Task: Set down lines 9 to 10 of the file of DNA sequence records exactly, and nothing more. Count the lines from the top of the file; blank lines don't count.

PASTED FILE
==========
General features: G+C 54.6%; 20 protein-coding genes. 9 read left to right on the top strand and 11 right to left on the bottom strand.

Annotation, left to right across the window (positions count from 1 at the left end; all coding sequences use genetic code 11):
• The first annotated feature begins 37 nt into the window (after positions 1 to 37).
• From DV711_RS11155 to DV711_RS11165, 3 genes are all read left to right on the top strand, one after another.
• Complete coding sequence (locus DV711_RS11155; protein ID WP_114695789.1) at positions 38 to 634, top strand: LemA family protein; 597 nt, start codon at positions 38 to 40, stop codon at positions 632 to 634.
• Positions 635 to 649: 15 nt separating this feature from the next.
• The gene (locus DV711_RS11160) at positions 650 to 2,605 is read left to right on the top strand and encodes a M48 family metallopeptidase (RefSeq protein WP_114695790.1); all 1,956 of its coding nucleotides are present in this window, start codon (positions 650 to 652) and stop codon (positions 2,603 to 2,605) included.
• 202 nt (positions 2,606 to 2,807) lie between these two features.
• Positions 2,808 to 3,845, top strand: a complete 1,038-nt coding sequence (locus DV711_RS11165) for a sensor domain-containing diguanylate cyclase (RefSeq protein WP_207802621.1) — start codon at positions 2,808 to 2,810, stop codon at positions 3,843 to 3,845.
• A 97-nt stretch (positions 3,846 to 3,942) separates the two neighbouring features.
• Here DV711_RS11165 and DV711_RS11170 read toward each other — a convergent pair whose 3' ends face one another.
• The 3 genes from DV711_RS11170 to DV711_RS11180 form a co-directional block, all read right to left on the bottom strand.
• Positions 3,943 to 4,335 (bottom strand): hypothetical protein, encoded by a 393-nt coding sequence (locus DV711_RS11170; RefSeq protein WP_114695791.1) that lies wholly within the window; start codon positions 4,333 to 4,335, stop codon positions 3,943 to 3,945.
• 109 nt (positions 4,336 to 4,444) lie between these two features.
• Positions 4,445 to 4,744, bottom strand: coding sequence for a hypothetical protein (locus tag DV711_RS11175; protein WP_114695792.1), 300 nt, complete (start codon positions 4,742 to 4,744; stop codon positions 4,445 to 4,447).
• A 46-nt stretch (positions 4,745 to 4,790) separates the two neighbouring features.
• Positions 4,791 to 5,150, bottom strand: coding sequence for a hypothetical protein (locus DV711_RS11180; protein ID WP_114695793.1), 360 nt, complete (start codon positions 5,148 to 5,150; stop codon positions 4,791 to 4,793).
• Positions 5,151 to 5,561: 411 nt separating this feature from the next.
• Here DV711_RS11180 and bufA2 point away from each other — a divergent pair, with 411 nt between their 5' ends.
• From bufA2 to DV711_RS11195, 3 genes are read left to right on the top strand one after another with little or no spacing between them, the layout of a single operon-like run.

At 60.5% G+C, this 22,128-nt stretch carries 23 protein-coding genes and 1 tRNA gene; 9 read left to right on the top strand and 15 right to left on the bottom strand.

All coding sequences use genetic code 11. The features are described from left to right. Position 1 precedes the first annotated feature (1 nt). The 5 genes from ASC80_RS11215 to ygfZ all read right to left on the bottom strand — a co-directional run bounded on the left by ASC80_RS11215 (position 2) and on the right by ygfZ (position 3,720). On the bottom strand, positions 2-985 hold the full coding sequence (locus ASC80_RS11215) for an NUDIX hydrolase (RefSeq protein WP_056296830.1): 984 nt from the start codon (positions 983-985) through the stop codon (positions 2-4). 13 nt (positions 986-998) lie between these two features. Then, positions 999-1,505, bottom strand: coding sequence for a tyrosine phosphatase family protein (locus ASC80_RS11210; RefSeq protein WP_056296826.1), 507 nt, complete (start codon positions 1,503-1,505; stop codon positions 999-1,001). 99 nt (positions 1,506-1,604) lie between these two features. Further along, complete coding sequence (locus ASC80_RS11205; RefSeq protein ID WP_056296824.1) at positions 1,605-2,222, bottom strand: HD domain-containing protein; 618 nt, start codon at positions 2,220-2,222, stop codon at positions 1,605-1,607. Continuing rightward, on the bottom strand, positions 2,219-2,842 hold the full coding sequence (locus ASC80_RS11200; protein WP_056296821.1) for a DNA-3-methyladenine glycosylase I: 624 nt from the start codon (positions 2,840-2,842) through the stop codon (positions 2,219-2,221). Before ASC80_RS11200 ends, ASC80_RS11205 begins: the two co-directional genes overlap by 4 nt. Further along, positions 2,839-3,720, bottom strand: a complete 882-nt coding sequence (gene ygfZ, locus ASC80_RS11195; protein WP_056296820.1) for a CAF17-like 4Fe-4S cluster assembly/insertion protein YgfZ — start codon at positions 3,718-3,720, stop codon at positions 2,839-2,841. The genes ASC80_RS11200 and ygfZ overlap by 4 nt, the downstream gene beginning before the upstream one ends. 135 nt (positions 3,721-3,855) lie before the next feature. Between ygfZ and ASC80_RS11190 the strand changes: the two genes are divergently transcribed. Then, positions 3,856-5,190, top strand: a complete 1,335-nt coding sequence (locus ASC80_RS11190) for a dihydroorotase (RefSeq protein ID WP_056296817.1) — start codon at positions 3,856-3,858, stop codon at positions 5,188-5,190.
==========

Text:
• Positions 2,808 to 3,845, top strand: a complete 1,038-nt coding sequence (locus DV711_RS11165) for a sensor domain-containing diguanylate cyclase (RefSeq protein WP_207802621.1) — start codon at positions 2,808 to 2,810, stop codon at positions 3,843 to 3,845.
• A 97-nt stretch (positions 3,846 to 3,942) separates the two neighbouring features.